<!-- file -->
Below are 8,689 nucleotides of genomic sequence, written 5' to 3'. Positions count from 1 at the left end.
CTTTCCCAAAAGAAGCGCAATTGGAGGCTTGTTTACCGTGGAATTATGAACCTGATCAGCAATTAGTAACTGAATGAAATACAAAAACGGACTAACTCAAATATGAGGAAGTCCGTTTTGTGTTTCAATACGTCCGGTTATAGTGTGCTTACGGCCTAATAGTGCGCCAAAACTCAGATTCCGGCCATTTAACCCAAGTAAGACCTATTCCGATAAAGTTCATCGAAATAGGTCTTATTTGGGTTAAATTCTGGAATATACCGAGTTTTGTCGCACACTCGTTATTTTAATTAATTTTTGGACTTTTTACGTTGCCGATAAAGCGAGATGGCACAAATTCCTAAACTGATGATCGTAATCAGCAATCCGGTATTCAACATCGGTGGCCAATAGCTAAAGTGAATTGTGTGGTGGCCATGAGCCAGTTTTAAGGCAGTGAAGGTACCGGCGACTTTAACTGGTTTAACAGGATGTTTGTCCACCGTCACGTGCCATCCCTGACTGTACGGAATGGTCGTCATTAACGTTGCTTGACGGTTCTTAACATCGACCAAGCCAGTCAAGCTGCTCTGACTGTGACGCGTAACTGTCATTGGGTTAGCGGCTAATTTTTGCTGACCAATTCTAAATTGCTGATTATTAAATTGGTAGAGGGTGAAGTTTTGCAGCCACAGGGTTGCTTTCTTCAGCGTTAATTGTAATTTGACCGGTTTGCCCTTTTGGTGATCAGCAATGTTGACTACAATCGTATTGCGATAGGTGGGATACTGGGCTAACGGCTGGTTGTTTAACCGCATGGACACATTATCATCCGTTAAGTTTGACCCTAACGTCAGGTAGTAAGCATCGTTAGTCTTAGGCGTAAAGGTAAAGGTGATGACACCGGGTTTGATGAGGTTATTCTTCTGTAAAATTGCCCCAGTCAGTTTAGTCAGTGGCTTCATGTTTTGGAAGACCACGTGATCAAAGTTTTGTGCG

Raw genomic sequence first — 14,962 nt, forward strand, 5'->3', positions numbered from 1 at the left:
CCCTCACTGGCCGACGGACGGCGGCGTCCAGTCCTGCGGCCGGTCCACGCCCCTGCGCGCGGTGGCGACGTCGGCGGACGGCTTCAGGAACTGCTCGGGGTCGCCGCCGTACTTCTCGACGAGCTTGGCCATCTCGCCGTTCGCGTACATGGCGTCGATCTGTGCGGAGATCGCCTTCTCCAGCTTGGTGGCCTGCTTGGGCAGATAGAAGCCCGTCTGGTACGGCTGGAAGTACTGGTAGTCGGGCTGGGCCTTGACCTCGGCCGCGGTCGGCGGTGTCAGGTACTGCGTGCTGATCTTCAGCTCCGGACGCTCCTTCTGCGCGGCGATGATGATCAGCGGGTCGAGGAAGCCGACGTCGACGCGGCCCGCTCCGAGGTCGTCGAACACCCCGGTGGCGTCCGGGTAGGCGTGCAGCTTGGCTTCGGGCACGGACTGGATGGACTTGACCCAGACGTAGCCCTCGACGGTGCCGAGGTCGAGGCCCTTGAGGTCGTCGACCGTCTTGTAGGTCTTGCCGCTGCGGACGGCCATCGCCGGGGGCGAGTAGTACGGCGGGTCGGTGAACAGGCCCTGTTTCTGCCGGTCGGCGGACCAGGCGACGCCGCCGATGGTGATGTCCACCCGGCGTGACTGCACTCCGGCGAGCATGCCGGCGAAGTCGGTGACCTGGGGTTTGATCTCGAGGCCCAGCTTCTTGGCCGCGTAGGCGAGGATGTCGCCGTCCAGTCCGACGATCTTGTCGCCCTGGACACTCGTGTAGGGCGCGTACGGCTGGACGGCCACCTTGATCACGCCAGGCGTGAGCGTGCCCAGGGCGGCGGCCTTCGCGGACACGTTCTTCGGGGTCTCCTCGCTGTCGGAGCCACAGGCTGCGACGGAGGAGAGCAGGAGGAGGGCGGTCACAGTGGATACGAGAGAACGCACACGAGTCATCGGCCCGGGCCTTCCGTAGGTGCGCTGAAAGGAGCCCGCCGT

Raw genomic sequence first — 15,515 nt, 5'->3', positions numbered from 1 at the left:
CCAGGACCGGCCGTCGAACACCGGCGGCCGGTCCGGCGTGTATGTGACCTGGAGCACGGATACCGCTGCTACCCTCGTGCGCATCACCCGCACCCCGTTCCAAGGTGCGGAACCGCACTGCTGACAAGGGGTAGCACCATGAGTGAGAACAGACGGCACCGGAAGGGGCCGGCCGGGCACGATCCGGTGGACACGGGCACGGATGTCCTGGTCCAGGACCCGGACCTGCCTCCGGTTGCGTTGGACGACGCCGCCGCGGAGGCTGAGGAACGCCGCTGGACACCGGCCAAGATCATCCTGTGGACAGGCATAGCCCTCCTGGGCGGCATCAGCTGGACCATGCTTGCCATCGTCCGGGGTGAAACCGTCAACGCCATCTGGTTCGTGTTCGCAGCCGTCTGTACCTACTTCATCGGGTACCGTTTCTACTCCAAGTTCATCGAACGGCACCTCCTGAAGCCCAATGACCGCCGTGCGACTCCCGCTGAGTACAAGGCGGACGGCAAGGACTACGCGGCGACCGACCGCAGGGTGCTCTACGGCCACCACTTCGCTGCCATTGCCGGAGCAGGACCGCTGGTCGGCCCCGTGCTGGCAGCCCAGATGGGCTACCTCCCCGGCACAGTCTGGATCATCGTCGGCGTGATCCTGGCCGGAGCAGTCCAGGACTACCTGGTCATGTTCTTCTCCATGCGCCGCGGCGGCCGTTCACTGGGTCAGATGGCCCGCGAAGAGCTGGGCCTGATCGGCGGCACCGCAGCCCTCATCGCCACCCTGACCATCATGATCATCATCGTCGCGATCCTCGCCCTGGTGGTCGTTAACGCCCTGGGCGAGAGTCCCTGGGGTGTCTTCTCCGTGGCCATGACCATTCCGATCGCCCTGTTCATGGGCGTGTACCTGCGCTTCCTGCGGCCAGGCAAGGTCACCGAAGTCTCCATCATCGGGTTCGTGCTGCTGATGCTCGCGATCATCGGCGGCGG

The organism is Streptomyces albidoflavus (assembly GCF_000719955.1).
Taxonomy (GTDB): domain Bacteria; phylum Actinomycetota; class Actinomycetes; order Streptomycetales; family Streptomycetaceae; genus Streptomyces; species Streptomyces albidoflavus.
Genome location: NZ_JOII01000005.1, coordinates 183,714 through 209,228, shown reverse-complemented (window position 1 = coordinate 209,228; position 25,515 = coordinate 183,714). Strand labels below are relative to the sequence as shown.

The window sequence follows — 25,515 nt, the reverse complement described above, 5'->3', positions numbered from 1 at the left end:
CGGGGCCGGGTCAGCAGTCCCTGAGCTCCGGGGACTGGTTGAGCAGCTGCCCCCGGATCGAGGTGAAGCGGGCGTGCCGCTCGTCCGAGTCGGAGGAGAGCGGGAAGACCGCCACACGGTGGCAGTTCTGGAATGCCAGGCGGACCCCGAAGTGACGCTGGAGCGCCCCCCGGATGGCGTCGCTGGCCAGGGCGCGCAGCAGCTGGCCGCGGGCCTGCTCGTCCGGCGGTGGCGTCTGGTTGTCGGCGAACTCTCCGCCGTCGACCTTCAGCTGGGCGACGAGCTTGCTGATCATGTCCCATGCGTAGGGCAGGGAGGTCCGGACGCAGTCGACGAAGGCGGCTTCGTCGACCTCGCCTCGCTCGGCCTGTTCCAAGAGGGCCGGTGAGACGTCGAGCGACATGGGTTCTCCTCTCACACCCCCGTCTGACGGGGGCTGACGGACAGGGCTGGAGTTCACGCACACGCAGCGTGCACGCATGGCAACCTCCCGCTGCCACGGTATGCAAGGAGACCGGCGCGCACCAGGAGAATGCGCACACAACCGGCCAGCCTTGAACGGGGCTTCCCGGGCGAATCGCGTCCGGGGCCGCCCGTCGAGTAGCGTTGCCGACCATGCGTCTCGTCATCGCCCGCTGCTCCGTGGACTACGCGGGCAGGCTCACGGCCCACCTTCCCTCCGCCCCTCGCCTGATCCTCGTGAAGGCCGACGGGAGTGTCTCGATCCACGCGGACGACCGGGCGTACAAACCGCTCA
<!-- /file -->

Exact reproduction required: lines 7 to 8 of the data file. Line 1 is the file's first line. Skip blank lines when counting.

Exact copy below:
The organism is Streptomyces albidoflavus (assembly GCF_000719955.1).
Taxonomy (GTDB): domain Bacteria; phylum Actinomycetota; class Actinomycetes; order Streptomycetales; family Streptomycetaceae; genus Streptomyces; species Streptomyces albidoflavus.